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Practice Data Security Policy and Standards

Every employee needs to understand his or her obligation in order to protect patient data. Employees also need clear expectations about behavior when it comes to their interaction with sensitive patient data. For that to happen, every practice should have a data security policy. The policy should outline policies and procedures that help safeguard employee, patient and third-party data, and other sensitive information. Data privacy has had changes to policies over the years, such as the recent CCPA 2018 act, lawyers like us and Sidley Austin can help people adhere to this new act.

The essential elements that form the foundation of a good privacy plan include:

Safeguard data privacy:

Employees must understand that your practice privacy policy is a pledge to your patients that they will protect confidential patient information. Get your employees up to date on security protocols and ensure that they are followed. Consider getting a social engineering penetration testing from a third-party security organization like OnSecurity, that could allow employees to become more aware of how they handle private information.

Install a VPN and establish password management:

A password policy should be established for all employees or temporary workers who have access to confidential practice data. Installing a VPN by reading private internet access review could also be helpful considering the fact that an office deals with a lot of confidential data and one cannot compromise on security.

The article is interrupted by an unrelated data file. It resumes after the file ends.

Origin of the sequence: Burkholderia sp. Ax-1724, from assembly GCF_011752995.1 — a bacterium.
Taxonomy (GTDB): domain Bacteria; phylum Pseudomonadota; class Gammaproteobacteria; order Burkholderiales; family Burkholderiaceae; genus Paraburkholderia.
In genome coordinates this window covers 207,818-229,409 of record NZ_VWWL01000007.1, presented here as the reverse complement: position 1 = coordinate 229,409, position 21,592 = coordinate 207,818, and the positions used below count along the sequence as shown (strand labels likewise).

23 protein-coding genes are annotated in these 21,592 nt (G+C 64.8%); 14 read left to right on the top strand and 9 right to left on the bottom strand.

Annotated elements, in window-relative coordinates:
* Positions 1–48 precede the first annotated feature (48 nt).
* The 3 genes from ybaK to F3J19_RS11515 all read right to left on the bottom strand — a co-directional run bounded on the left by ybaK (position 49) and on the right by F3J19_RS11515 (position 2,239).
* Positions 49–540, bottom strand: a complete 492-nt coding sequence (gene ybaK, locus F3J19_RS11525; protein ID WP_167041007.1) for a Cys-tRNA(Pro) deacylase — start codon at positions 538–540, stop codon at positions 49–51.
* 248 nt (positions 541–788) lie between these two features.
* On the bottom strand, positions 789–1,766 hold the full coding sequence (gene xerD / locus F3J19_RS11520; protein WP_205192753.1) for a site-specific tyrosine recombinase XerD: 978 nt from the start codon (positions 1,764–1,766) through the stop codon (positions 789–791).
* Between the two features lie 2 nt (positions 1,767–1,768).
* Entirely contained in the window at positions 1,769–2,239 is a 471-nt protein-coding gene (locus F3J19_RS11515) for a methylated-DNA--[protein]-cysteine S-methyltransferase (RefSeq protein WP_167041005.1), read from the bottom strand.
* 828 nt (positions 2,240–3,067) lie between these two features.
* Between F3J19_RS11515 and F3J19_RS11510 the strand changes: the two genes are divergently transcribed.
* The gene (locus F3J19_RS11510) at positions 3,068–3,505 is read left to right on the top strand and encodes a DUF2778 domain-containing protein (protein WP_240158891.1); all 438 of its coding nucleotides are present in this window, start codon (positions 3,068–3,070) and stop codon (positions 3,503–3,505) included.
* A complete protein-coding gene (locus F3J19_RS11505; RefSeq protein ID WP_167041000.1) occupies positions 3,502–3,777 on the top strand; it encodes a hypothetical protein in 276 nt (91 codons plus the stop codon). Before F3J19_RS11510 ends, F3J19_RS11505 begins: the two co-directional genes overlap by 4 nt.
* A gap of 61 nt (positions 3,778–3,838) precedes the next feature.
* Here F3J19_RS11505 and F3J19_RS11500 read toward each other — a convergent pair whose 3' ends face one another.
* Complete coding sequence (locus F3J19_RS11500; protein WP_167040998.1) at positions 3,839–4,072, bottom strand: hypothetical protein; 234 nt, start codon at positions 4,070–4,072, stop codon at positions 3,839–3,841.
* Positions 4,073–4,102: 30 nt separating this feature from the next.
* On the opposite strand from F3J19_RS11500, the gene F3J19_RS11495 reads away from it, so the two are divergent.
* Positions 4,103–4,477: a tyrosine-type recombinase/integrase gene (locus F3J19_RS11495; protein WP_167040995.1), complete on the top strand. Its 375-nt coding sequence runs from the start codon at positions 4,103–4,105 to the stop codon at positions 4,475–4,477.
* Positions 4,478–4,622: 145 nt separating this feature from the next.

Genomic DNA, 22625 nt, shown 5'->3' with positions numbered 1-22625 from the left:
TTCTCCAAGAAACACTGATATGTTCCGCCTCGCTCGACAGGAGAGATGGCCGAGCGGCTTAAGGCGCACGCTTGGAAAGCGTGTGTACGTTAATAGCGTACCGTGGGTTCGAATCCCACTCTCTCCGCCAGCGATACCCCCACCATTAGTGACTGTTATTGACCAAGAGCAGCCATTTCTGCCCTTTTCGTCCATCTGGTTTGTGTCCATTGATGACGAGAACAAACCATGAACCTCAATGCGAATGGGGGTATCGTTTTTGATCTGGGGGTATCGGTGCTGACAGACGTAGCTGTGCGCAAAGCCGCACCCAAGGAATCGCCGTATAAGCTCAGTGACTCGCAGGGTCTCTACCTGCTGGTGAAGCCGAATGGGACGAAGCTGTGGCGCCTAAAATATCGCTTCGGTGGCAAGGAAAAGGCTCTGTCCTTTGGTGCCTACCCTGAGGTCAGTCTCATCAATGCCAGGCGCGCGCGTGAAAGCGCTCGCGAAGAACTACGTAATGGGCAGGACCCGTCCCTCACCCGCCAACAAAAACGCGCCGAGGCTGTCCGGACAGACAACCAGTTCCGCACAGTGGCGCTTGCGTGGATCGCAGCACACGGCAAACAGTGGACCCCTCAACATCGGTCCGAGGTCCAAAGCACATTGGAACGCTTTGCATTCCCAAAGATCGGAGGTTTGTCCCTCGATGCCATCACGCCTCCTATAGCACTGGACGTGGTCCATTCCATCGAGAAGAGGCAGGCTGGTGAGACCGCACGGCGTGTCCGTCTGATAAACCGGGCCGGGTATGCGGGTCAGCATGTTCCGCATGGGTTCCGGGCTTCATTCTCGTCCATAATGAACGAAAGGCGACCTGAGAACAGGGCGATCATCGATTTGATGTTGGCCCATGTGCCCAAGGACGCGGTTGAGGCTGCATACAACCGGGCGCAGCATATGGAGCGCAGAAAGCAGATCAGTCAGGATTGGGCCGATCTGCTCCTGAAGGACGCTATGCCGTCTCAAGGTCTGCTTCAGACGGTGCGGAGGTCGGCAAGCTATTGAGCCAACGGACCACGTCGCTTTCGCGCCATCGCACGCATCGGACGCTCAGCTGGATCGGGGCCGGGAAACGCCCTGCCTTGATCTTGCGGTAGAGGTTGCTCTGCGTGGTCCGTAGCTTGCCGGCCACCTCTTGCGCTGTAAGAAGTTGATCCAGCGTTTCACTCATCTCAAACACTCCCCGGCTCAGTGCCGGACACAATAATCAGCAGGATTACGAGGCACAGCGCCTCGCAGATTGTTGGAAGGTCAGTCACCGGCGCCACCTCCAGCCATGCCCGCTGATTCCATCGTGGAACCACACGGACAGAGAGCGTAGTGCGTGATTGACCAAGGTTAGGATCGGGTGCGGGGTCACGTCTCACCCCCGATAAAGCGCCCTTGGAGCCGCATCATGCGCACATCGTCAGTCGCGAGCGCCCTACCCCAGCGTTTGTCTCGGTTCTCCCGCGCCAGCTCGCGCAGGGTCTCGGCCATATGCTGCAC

Govern internet usage:

Most employees use the Internet without the thought of potential consequences. Employee misuse of the Internet can place your practice in a costly position.

Manage email usage:

Many data breaches are the result of employee misuse of email, which can result in the loss or theft of data, and the accidental downloading of viruses or other malware.

Govern and manage practice-owned mobile devices:

When practices provide mobile devices for their employees to use, a formal process should be implemented to help ensure that mobile devices are secure and used appropriately.

Establish an approval process for employee-owned mobile devices:

With the increased capabilities of consumer devices, such as smart phones and tablets, it has become easy to interconnect these devices to practice applications and infrastructure.

Govern social media:

A strong social media policy is crucial for any practice that seeks to use social networking to promote its activities and communicate with its patients.

Oversee software copyright and licensing:

Also, employees should not download or use software that has not been reviewed and approved by the practice manager or practice owner.

Report security incidents:

A procedure should be in place for employees to report malicious malware in the event it is inadvertently downloaded on to practice computers.

Author(s)

Stuart J. Oberman, Esq.
President & CEO | Website | + posts

Stuart J. Oberman is the founder and President of Oberman Law Firm. Mr. Oberman graduated from Urbana University and received his law degree from John Marshall Law School. Mr. Oberman has been practicing law for over 28 years, and before going into private practice, Mr. Oberman was in-house counsel for a Fortune 500 Company.
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Stuart J. Oberman is the founder and President of Oberman Law Firm. Mr. Oberman graduated from Urbana University and received his law degree from John Marshall Law School. Mr. Oberman has been practicing law for over 28 years, and before going into private practice, Mr. Oberman was in-house counsel for a Fortune 500 Company. <strong><a href="https://obermanlaw.com/people/stuart-j-oberman/"><span style="color: #0059b8;">Read More =></span></a></strong>

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